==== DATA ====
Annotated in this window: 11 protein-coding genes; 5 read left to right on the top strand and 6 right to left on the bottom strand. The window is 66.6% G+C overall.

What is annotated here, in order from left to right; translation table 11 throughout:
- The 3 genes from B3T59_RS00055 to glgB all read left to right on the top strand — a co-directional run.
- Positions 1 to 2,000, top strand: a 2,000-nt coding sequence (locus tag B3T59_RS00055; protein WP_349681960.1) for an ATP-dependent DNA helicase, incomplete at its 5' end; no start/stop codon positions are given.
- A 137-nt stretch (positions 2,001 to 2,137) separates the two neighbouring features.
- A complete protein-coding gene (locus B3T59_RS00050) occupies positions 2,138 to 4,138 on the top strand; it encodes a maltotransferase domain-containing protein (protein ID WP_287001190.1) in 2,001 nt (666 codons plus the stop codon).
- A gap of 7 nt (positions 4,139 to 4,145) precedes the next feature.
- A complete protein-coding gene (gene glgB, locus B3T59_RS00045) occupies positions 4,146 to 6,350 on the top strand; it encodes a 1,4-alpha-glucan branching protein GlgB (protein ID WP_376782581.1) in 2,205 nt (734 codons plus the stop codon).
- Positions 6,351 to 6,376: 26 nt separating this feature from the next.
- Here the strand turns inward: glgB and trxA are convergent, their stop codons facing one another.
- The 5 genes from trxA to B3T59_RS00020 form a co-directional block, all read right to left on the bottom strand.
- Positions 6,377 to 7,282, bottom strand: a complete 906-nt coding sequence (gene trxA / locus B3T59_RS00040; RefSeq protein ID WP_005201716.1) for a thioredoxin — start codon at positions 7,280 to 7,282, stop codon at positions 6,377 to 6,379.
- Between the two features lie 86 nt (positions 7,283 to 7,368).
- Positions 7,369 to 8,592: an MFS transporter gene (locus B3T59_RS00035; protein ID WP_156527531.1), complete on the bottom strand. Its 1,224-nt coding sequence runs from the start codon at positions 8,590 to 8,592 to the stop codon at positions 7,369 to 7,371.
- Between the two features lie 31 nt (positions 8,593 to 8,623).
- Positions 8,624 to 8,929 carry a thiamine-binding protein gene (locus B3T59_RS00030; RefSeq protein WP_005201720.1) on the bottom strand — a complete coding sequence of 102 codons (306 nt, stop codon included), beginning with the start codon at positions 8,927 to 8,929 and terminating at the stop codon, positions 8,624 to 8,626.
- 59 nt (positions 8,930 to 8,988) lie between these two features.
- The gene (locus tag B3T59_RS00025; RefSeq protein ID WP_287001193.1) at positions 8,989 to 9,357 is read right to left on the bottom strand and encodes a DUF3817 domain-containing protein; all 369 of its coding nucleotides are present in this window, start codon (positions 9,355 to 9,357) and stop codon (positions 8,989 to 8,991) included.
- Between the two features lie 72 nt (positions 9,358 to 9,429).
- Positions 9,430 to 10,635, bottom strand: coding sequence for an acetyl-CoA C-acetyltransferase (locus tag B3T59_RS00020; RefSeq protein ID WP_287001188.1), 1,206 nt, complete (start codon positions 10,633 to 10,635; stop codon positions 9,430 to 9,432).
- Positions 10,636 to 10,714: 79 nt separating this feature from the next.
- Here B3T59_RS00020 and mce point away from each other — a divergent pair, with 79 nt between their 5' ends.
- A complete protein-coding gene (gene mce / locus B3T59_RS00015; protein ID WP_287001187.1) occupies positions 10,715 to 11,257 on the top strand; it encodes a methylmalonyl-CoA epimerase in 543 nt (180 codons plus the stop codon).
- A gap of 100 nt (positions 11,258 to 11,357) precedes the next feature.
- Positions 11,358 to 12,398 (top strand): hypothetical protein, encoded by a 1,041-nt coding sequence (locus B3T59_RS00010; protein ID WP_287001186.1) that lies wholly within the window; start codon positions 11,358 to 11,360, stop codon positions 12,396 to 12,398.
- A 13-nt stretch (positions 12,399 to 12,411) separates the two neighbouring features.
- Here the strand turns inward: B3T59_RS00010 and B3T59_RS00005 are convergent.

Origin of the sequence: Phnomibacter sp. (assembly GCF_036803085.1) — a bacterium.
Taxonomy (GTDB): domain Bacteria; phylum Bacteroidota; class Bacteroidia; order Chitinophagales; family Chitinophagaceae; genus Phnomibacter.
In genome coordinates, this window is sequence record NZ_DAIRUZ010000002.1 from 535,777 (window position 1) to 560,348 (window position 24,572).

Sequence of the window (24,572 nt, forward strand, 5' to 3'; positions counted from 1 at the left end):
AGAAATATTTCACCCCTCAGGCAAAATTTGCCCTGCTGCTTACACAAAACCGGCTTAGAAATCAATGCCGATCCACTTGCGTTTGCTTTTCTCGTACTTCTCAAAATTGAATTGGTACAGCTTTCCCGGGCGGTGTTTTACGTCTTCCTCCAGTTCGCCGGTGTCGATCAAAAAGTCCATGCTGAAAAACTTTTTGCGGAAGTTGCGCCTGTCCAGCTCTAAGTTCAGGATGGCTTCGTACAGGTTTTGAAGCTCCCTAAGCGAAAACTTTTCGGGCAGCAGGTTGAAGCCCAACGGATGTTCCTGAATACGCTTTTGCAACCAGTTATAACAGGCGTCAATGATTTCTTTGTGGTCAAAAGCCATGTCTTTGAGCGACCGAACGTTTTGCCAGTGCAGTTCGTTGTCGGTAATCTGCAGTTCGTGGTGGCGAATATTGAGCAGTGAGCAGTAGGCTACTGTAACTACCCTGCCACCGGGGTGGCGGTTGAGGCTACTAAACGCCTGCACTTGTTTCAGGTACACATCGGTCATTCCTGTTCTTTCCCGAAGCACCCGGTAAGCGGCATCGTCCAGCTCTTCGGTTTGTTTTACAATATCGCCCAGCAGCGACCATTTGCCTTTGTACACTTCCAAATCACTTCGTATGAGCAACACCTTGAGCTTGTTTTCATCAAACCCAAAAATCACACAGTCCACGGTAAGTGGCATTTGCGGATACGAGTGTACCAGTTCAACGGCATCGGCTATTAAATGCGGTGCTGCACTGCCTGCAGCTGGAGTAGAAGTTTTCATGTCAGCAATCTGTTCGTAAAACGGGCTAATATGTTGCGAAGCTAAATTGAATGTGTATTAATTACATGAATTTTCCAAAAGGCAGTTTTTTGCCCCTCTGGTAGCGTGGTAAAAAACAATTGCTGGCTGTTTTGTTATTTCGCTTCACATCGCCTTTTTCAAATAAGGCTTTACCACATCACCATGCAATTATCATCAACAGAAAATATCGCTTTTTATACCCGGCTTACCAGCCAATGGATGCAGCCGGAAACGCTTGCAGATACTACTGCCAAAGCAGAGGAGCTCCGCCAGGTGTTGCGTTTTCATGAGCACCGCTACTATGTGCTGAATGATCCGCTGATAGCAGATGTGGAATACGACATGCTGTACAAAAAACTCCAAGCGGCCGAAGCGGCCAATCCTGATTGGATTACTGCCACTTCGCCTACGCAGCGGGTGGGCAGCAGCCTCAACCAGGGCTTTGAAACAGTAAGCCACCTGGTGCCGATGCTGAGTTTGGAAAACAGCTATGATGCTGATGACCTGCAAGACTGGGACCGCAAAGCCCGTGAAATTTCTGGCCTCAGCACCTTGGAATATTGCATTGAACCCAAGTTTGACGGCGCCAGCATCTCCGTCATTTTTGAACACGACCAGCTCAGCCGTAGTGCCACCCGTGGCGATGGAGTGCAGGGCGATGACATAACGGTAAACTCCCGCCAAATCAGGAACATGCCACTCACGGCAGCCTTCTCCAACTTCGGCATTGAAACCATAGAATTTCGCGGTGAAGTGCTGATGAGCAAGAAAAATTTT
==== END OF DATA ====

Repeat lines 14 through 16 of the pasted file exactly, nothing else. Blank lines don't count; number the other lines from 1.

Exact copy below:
- Positions 7,369 to 8,592: an MFS transporter gene (locus B3T59_RS00035; protein ID WP_156527531.1), complete on the bottom strand. Its 1,224-nt coding sequence runs from the start codon at positions 8,590 to 8,592 to the stop codon at positions 7,369 to 7,371.
- Between the two features lie 31 nt (positions 8,593 to 8,623).
- Positions 8,624 to 8,929 carry a thiamine-binding protein gene (locus B3T59_RS00030; RefSeq protein WP_005201720.1) on the bottom strand — a complete coding sequence of 102 codons (306 nt, stop codon included), beginning with the start codon at positions 8,927 to 8,929 and terminating at the stop codon, positions 8,624 to 8,626.